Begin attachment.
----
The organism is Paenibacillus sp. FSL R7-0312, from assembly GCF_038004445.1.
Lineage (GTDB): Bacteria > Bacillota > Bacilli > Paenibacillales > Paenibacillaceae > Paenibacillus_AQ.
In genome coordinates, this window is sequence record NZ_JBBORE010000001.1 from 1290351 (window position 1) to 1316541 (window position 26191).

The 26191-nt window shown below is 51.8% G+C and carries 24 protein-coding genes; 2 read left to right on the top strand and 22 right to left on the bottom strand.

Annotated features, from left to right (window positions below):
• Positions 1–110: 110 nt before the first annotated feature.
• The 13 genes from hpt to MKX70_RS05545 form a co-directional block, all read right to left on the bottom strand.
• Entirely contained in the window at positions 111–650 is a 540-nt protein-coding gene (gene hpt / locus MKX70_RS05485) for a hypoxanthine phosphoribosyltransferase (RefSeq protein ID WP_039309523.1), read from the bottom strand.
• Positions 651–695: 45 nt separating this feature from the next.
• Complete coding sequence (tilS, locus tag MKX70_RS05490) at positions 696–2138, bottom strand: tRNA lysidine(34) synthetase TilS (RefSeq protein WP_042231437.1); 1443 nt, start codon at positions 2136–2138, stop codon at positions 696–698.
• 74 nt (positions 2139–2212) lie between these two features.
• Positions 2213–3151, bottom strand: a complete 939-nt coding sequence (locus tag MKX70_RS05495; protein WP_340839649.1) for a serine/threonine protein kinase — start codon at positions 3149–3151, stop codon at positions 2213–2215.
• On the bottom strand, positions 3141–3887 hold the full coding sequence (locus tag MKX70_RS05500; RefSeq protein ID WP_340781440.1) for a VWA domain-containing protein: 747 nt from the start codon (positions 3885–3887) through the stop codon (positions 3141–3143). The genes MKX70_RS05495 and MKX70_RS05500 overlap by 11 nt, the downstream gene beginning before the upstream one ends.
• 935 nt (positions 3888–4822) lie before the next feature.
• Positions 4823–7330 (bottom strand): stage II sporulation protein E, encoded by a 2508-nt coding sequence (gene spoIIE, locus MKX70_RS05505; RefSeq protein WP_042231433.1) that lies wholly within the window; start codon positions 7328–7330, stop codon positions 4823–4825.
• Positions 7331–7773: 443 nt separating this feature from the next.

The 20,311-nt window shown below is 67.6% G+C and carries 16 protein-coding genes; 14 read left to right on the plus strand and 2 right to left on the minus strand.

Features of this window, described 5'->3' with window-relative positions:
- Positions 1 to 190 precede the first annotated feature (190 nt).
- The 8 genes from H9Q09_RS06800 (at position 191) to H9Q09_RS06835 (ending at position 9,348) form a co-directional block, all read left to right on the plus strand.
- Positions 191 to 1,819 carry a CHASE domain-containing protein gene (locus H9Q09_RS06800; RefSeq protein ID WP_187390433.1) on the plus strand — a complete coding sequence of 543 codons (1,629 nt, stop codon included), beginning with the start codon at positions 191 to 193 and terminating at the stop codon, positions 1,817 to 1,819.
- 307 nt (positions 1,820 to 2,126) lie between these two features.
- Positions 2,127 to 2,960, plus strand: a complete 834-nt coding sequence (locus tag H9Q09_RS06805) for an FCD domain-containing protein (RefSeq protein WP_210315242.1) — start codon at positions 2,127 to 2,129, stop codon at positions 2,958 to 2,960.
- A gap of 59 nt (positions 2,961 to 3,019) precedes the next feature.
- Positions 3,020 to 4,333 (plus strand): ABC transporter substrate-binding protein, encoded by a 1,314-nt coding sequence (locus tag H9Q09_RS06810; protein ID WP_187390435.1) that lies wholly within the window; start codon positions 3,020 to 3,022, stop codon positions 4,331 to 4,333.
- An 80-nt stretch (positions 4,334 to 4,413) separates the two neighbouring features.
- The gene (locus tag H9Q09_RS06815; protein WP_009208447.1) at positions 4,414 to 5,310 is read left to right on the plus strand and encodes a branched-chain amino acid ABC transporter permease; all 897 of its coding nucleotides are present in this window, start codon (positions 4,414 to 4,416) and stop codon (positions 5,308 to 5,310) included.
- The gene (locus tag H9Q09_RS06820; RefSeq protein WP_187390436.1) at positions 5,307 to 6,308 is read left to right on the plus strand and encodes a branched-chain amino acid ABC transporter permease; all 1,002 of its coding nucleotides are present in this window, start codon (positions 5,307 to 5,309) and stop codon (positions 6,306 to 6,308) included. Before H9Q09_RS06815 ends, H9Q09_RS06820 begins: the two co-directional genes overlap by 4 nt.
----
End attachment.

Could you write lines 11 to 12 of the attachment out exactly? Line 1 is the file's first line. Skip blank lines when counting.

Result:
• 74 nt (positions 2139–2212) lie between these two features.
• Positions 2213–3151, bottom strand: a complete 939-nt coding sequence (locus tag MKX70_RS05495; protein WP_340839649.1) for a serine/threonine protein kinase — start codon at positions 3149–3151, stop codon at positions 2213–2215.